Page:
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NEWS UPDATES 22-24 May 2010

Thailand: Growth seen at 4.5% amidst political risks

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Thailand's economy grew at a breakneck pace of 12 percent in the first quarter but civil unrest that erupted in March has clipped 1.5 percentage points from the 2010 forecast, according to Amphon Kittiamphon, secretary general of the Office of the National Economic and Social Development Board (NESDB).

“The Thai economy had the potential to grow 6 percent to 7 percent (in 2010) because private investment was continuing and confidence had been restored, but because of the protests and riots, the NESDB still maintains its growth forecast for the year of 3.5-4.5 percent,” the chief of the economic planning agency was quoted by news wires as saying Monday.

“I think that growth in the second quarter will still be positive due to exports which will balance lost tourism, but if the unrest continues the third quarter will be negative and the last quarter could be even worse,” he added.

“Tourist arrivals in the first quarter of the year registered at 4.7 million which is an unprecedented high. Room occupancy rates were 60.7 percent. Thailand could easily had achieved the 16 million target,” Amphon said. That full-year target has now been downgraded to 13 million arrivals.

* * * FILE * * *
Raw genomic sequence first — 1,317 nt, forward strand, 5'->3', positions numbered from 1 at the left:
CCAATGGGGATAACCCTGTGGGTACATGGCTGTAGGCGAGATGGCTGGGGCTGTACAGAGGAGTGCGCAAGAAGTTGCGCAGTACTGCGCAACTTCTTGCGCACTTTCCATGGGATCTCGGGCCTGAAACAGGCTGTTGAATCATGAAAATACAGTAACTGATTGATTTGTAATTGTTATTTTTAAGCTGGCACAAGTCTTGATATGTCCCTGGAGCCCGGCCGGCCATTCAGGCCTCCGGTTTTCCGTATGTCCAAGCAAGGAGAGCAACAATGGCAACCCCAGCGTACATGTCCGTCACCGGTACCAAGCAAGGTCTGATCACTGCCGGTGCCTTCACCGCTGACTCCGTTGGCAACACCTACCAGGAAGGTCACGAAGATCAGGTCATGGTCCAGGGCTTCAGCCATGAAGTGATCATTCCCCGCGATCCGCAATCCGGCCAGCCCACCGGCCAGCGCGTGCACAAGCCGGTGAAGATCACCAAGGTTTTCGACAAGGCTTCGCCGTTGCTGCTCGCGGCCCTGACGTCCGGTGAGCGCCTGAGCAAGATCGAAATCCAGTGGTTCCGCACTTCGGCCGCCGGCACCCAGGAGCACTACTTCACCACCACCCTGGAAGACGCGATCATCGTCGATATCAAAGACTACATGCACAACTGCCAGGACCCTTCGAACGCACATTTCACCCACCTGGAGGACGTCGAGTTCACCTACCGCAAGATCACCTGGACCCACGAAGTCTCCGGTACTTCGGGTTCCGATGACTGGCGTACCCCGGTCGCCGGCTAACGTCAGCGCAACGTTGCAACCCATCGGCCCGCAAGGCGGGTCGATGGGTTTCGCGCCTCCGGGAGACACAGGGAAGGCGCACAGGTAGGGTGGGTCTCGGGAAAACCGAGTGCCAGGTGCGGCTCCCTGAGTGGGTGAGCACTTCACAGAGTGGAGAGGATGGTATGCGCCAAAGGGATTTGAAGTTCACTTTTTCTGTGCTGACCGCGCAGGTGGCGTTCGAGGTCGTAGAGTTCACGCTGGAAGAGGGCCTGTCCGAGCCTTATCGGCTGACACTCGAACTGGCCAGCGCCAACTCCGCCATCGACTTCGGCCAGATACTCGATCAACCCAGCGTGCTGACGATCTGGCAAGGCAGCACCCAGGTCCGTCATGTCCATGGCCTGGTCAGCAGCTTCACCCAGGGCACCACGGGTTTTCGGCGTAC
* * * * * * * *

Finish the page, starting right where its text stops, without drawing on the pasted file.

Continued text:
Amphon said the economy recorded strong growth across all sectors in the three months to March. “It's not surprising that the first quarter of the Thai economy expanded at 12% because every engine of the economy - exports, consumption and private investment was working well.”

Anti-government protests which broke out in mid-March have left 86 killed and 1,900 injured. The “Red Shirts” movement was shut down in a military offensive on May 19 that triggered a rampage of arson and looting.

"Investors may be temporarily relieved that a semblance of normalcy has returned but the political risk remains high and investors will likely be cautious," said Warut Siwasariyanon, head of research at Finansia Syrus Securities in Bangkok.

"The big underlying conflict is still there and the wound is deeper than ever even as the roads have been wiped clean."

Thai stocks opened down 0.7 percent as trade resumed after being forced to close after a half-day session Wednesday when the stock exchange and other major buildings including Thailand's biggest shopping mall were torched.

The baht has dropped 0.6 percent in the past month and overseas investors dumped Thai shares on May 19 for an 11th day, the longest stretch of net sales since November 2008. The stock market was closed on May 20 and May 21.

Thailand has already seen consumer confidence drop to a nine-month low, leaving economic growth reliant on exports. The central bank forecasts that Southeast Asia’s largest economy after Indonesia may grow as much as 5.8 percent this year on overseas demand.

Thailand’s economic fundamentals remain “promising” if the government can quickly deal with the political unrest, bourse president Patareeya Benjapolchai said in an interview with Bloomberg Television on May 21. “Investors will come back.”


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